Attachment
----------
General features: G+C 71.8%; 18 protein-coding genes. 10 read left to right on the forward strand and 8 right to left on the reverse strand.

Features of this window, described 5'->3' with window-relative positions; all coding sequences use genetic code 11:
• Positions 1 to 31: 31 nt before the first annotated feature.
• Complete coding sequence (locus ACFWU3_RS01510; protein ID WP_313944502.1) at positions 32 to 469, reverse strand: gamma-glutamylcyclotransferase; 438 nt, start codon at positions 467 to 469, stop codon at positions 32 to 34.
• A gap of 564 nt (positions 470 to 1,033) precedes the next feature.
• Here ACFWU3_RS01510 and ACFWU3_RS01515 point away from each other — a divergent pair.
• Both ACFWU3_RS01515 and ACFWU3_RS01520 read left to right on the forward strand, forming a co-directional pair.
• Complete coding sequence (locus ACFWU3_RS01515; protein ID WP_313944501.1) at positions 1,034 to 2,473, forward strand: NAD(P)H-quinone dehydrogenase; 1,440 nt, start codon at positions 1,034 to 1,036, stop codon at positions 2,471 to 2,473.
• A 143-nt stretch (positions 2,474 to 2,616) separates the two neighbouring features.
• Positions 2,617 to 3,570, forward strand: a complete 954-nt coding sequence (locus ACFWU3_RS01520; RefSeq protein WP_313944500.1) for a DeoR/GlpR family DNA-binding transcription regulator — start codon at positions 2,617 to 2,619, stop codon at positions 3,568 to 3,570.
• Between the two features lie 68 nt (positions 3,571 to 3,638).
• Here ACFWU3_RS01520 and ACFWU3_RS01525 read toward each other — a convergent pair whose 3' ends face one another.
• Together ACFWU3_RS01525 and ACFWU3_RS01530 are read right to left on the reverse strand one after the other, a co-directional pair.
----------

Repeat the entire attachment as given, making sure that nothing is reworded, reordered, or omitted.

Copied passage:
General features: G+C 71.8%; 18 protein-coding genes. 10 read left to right on the forward strand and 8 right to left on the reverse strand.

Features of this window, described 5'->3' with window-relative positions; all coding sequences use genetic code 11:
• Positions 1 to 31: 31 nt before the first annotated feature.
• Complete coding sequence (locus ACFWU3_RS01510; protein ID WP_313944502.1) at positions 32 to 469, reverse strand: gamma-glutamylcyclotransferase; 438 nt, start codon at positions 467 to 469, stop codon at positions 32 to 34.
• A gap of 564 nt (positions 470 to 1,033) precedes the next feature.
• Here ACFWU3_RS01510 and ACFWU3_RS01515 point away from each other — a divergent pair.
• Both ACFWU3_RS01515 and ACFWU3_RS01520 read left to right on the forward strand, forming a co-directional pair.
• Complete coding sequence (locus ACFWU3_RS01515; protein ID WP_313944501.1) at positions 1,034 to 2,473, forward strand: NAD(P)H-quinone dehydrogenase; 1,440 nt, start codon at positions 1,034 to 1,036, stop codon at positions 2,471 to 2,473.
• A 143-nt stretch (positions 2,474 to 2,616) separates the two neighbouring features.
• Positions 2,617 to 3,570, forward strand: a complete 954-nt coding sequence (locus ACFWU3_RS01520; RefSeq protein WP_313944500.1) for a DeoR/GlpR family DNA-binding transcription regulator — start codon at positions 2,617 to 2,619, stop codon at positions 3,568 to 3,570.
• Between the two features lie 68 nt (positions 3,571 to 3,638).
• Here ACFWU3_RS01520 and ACFWU3_RS01525 read toward each other — a convergent pair whose 3' ends face one another.
• Together ACFWU3_RS01525 and ACFWU3_RS01530 are read right to left on the reverse strand one after the other, a co-directional pair.